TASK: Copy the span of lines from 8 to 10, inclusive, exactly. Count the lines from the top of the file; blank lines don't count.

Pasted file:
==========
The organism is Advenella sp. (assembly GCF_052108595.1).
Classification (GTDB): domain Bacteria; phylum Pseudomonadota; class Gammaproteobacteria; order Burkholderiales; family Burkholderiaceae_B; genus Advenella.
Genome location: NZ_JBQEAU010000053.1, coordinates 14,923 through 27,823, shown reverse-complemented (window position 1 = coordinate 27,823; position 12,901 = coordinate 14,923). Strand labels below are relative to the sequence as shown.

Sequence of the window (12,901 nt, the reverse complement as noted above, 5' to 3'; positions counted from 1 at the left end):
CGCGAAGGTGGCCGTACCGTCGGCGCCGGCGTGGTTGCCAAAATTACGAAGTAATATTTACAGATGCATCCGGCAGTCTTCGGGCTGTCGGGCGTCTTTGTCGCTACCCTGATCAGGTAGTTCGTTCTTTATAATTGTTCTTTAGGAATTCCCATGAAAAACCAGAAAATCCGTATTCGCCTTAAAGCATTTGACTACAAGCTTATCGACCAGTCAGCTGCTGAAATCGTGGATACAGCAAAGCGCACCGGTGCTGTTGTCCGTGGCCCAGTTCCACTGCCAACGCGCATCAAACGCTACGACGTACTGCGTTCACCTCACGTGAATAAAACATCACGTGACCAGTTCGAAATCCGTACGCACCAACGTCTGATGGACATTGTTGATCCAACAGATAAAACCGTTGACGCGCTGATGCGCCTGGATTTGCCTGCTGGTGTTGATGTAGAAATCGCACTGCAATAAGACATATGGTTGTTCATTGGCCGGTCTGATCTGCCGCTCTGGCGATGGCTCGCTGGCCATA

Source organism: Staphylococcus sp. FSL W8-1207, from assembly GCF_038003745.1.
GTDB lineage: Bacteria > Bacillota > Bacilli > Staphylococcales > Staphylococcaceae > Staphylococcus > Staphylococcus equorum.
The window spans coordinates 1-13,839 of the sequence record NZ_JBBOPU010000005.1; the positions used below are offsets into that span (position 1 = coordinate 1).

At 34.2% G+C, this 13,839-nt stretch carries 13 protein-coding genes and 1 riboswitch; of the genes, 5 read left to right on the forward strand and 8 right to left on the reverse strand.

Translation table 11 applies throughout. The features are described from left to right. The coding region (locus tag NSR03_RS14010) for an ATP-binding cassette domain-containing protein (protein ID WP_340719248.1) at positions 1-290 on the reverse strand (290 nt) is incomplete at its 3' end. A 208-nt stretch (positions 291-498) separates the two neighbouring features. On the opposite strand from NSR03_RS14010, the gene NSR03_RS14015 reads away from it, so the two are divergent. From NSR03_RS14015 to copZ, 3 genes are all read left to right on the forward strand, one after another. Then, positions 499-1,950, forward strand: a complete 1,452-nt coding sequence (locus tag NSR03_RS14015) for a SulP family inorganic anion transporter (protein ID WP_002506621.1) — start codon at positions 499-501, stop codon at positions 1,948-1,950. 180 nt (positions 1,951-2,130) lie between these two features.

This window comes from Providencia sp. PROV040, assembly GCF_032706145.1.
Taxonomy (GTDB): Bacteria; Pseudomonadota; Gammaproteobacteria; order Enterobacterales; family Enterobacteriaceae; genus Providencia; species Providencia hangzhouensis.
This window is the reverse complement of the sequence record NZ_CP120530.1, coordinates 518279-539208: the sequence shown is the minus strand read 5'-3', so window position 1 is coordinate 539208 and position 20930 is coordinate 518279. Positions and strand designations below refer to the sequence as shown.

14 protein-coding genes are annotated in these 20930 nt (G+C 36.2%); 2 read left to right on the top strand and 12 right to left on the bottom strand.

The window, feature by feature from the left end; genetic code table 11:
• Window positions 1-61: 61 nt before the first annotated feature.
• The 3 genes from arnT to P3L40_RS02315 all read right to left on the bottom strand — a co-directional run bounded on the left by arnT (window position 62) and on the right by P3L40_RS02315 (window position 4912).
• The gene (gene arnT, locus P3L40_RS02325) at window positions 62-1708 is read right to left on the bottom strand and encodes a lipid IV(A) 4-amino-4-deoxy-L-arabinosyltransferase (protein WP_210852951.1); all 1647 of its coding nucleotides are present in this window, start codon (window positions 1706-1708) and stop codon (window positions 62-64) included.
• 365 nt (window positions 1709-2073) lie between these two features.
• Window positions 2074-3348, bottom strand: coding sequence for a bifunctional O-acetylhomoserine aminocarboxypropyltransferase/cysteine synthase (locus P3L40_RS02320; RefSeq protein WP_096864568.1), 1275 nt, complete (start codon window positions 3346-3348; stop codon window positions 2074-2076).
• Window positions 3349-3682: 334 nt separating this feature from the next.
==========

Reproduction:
The window spans coordinates 1-13,839 of the sequence record NZ_JBBOPU010000005.1; the positions used below are offsets into that span (position 1 = coordinate 1).

At 34.2% G+C, this 13,839-nt stretch carries 13 protein-coding genes and 1 riboswitch; of the genes, 5 read left to right on the forward strand and 8 right to left on the reverse strand.

Translation table 11 applies throughout. The features are described from left to right. The coding region (locus tag NSR03_RS14010) for an ATP-binding cassette domain-containing protein (protein ID WP_340719248.1) at positions 1-290 on the reverse strand (290 nt) is incomplete at its 3' end. A 208-nt stretch (positions 291-498) separates the two neighbouring features. On the opposite strand from NSR03_RS14010, the gene NSR03_RS14015 reads away from it, so the two are divergent. From NSR03_RS14015 to copZ, 3 genes are all read left to right on the forward strand, one after another. Then, positions 499-1,950, forward strand: a complete 1,452-nt coding sequence (locus tag NSR03_RS14015) for a SulP family inorganic anion transporter (protein ID WP_002506621.1) — start codon at positions 499-501, stop codon at positions 1,948-1,950. 180 nt (positions 1,951-2,130) lie between these two features.